Music

Meshuggah, I

I like bands I don’t get. I like authors whose work I have to struggle to understand. I feel it makes me smarter in the long run to have to run, intellectually, to keep up.

Meshuggah, I feel 100%, make music specifically designed to make you have to fucking sprint to keep up.

God bless you, Swedes: bless you for not pandering to the lowest common denominator. Bless you for going straight up your own asses for the sake of the exploration of art.

Yanno, I go out of my way to find “weird,” i.e., statistically anomalous music, art and literature– I’ve studied Asian and African music and their use of micro-tones (i.e., notes outside the typical Western 12, i.e., the notes between The Notes), and though these can sound quite odd to my Western-trained ears, Meshuggah is much weirder.

And, even for Meshuggah, I is weird: constantly changing, many rhythms at one time (I want to be the first reviewer of Meshuggah to not use the word “polyrhythms” in the write-up*), asymmetrical time signatures (e.g., 3/4 or 6/8), and so on.

It’s an EP, it’s 21 minutes, it’s one song. It’s weird as shit, but it’s fascinating.

Listen here:

*Well, shit.

Bloodlines: Howl release the first great heavy record of 2013

Bloodlines, cover imageI love riffs.

That’s pretty much why I play and/or listen to metal: RIFFS.

In 2013, no young band knows riffs like Howl– no album like Bloodlines.

Having written about Providence, Rhode Island’s (home of my old Zen school headquarters*) groovy doomed sludge-meisters Howl several times before, I was psychotically psyched, or sycoti-psyched©, as I like to copyright it, to get an advance copy of this, my no. 1 most anticipated album of 2013 (Howl’s full-length debut, Full of Hell, was my no. 3 of 2010 and, in retrospect, should’ve been tied for number one).

In the few years since Full of Hell, Howl tuned their guitars down another half-step (to C), found a sound much warmer overall than before, made the drums bassier, and made the vocals more comprehensible and raspy –a bit like Nachtmystium‘s Blake Judd– while still sounding like Howl, they don’t sound particularly like the Howl of Full of Hell.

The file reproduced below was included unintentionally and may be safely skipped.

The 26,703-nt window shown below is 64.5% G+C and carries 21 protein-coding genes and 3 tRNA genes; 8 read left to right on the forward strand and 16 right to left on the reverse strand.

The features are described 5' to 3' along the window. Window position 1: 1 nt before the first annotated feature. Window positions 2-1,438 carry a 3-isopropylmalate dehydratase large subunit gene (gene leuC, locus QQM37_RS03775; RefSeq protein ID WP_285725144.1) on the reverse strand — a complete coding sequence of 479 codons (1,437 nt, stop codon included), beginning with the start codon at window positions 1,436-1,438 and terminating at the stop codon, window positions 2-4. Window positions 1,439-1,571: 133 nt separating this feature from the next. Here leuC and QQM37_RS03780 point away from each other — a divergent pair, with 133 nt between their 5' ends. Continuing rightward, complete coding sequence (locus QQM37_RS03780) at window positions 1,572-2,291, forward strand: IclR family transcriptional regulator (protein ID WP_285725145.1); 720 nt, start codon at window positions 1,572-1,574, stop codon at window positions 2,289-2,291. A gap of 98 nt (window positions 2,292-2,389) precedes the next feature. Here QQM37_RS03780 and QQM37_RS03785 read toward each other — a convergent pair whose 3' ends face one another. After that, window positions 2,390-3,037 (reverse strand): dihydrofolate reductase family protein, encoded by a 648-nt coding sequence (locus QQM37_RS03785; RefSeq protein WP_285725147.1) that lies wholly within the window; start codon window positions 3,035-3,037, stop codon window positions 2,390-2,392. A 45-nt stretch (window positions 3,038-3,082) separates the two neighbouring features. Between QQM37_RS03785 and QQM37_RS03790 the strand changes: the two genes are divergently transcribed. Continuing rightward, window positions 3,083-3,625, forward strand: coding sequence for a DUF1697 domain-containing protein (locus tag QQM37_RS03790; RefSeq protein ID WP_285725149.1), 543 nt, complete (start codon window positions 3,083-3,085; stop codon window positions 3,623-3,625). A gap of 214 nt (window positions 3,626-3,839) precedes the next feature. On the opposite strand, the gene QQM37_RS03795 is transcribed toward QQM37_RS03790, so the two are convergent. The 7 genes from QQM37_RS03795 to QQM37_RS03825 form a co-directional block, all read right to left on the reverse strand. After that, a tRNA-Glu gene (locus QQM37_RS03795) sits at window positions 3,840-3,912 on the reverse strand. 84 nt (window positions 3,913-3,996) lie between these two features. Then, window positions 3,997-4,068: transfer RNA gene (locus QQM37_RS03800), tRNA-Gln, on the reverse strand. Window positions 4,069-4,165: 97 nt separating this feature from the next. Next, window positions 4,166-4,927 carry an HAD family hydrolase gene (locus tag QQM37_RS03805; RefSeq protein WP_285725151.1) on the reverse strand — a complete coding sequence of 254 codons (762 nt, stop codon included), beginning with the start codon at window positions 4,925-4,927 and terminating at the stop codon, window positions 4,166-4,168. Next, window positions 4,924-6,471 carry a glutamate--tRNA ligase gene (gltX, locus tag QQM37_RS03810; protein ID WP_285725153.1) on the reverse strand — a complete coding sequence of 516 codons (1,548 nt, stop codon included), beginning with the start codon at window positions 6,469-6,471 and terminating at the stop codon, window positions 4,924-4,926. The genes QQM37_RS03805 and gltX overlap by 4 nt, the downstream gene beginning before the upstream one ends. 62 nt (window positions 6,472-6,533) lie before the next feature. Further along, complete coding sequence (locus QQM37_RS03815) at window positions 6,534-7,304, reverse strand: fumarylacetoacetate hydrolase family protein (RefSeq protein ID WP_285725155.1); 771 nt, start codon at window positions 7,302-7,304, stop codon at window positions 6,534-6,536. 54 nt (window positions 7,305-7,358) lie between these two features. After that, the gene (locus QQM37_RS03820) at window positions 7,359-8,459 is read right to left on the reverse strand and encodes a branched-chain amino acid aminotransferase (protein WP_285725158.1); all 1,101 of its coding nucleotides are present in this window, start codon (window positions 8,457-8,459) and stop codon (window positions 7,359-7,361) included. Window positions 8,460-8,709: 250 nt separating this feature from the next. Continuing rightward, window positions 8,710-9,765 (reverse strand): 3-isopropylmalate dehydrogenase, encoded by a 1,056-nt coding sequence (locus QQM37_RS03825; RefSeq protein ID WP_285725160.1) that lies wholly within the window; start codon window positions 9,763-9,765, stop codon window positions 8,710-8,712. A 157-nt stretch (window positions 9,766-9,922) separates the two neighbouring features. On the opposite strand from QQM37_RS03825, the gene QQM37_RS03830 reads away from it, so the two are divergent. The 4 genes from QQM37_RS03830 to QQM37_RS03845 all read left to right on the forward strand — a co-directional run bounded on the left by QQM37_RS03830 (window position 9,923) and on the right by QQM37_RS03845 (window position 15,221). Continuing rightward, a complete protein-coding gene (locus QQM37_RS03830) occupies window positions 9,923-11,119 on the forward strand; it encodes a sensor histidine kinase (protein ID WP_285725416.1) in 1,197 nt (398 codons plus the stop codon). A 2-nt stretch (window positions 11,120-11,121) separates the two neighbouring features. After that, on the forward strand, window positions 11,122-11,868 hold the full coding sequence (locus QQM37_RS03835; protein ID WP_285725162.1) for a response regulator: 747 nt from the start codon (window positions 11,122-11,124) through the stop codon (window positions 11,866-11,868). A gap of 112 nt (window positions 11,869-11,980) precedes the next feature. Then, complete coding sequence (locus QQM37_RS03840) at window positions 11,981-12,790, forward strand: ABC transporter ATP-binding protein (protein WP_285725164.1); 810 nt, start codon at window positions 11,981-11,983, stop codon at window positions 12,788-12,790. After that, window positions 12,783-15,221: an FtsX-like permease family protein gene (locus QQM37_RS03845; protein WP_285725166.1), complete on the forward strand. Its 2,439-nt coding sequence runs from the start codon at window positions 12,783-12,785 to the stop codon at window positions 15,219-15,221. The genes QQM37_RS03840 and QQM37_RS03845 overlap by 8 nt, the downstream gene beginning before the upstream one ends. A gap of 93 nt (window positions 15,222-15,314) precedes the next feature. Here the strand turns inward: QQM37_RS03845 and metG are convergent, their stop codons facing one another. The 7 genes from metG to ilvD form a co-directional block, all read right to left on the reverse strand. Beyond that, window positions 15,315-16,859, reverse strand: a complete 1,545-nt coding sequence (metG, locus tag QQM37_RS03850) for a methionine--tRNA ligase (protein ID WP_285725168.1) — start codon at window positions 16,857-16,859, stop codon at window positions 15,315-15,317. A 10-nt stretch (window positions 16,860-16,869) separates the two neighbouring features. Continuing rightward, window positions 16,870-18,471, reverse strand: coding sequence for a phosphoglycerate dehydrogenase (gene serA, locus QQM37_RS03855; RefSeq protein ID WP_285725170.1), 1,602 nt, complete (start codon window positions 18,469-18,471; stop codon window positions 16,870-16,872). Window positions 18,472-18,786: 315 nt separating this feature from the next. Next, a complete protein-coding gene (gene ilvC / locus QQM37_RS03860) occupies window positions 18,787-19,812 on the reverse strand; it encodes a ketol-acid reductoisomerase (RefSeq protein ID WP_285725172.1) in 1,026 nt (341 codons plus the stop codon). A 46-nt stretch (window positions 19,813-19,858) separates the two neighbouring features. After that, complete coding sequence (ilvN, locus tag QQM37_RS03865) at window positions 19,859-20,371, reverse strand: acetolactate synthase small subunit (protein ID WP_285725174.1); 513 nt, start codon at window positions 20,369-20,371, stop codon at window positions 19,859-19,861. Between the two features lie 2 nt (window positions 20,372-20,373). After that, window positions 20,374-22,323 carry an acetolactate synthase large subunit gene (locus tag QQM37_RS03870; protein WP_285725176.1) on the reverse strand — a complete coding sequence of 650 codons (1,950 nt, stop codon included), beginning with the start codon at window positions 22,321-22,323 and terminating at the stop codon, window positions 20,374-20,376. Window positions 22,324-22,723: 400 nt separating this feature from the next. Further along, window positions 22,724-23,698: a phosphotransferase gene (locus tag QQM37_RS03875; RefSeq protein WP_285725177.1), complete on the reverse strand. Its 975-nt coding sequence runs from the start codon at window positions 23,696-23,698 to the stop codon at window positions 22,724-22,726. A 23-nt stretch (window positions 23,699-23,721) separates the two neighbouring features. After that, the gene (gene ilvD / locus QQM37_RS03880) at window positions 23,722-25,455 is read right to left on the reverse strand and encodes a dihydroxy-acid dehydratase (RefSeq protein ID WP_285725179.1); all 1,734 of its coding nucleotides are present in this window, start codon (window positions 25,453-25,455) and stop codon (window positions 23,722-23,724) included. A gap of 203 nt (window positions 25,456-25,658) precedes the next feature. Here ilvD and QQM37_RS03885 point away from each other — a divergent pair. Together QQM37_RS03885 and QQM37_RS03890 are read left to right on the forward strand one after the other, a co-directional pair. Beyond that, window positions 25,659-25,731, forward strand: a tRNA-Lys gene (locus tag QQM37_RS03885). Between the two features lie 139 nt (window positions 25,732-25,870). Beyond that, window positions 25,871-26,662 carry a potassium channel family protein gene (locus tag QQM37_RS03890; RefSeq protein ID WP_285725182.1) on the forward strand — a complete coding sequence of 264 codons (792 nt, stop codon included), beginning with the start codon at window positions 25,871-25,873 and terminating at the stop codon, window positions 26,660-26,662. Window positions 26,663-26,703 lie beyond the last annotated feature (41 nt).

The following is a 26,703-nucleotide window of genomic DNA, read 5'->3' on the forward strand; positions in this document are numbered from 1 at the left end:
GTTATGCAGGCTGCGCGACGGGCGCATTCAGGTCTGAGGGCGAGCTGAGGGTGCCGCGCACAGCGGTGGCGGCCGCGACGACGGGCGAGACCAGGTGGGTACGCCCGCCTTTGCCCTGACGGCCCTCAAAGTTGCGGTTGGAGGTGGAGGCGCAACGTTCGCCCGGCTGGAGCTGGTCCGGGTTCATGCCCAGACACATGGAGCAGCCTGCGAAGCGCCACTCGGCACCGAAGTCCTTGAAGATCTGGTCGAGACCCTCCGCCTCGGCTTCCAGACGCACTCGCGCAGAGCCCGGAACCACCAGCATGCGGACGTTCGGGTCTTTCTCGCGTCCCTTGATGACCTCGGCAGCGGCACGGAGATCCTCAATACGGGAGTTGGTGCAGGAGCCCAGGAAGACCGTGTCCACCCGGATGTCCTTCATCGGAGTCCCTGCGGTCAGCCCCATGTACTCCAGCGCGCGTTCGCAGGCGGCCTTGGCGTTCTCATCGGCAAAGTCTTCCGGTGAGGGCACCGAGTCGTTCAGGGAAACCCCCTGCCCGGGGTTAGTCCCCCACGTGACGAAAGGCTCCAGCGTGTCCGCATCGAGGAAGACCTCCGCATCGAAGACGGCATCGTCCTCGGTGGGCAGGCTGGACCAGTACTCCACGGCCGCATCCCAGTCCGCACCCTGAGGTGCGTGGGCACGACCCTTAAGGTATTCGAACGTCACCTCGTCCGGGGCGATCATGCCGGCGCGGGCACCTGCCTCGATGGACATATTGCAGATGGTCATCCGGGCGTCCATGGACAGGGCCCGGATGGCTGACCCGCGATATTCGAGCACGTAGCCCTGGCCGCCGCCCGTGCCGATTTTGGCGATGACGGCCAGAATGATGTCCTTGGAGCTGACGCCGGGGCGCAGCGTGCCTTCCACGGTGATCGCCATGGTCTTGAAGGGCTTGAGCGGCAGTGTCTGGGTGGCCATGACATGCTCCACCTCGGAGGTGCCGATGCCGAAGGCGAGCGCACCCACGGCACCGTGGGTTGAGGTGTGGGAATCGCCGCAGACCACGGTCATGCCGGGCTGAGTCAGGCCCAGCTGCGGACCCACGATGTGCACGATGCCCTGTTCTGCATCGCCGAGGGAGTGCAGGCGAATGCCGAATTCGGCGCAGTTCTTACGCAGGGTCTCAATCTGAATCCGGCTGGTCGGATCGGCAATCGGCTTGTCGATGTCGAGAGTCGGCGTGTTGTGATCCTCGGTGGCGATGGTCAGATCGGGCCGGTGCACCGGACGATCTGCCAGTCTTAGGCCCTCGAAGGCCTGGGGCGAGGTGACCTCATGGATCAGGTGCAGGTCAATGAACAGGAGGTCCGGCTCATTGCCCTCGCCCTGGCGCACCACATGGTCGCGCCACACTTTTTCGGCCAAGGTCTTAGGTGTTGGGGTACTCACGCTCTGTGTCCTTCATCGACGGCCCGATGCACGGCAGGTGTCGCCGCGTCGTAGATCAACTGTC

Much like FoH, though, this is much more overtly aggressive, both in lyrics and tempo shifts, than most doom/ sludge– the Blake Judd thing adding to this somewhat last time, but definitely more so now….

Overall, mix/mastering-wise, Bloodlines evolved like Metallica’s late 80s discography, though this chronologically backwards: where Full of Hell was very raw, trebly-sounding, and overall bone-dry, not unlike …And Justice for All (which I think actually worked for Howl), Bloodlines is warmer, with noticeably more bass, and with a much thicker, fuller, “studio” sound– much like Master of Puppets.

(This Metallica comparison isn’t entirely undeserved, either– Howl took a few big chances here, but not too many– thus preserving/ establishing their signature sound –they didn’t Cold Lake this or anything– and evolving– and this, wellThis is how you want your favorite bands to evolve.)

At around 1:30 into “Midnight Eyes” you get a beautiful, disjointed riff; just as the verse sounds like it’s going to full-on D beat, it then disrupts that thought/rhythm every few seconds; at 2:30 there’s a nice single-note riff that later adds a harmony, sounding like Iron Maiden for a second, at then at 3:30, when the bass comes back in from a silence, you realize you can actually clearly hear that bass (without simultaneously making the guitars sound tinny).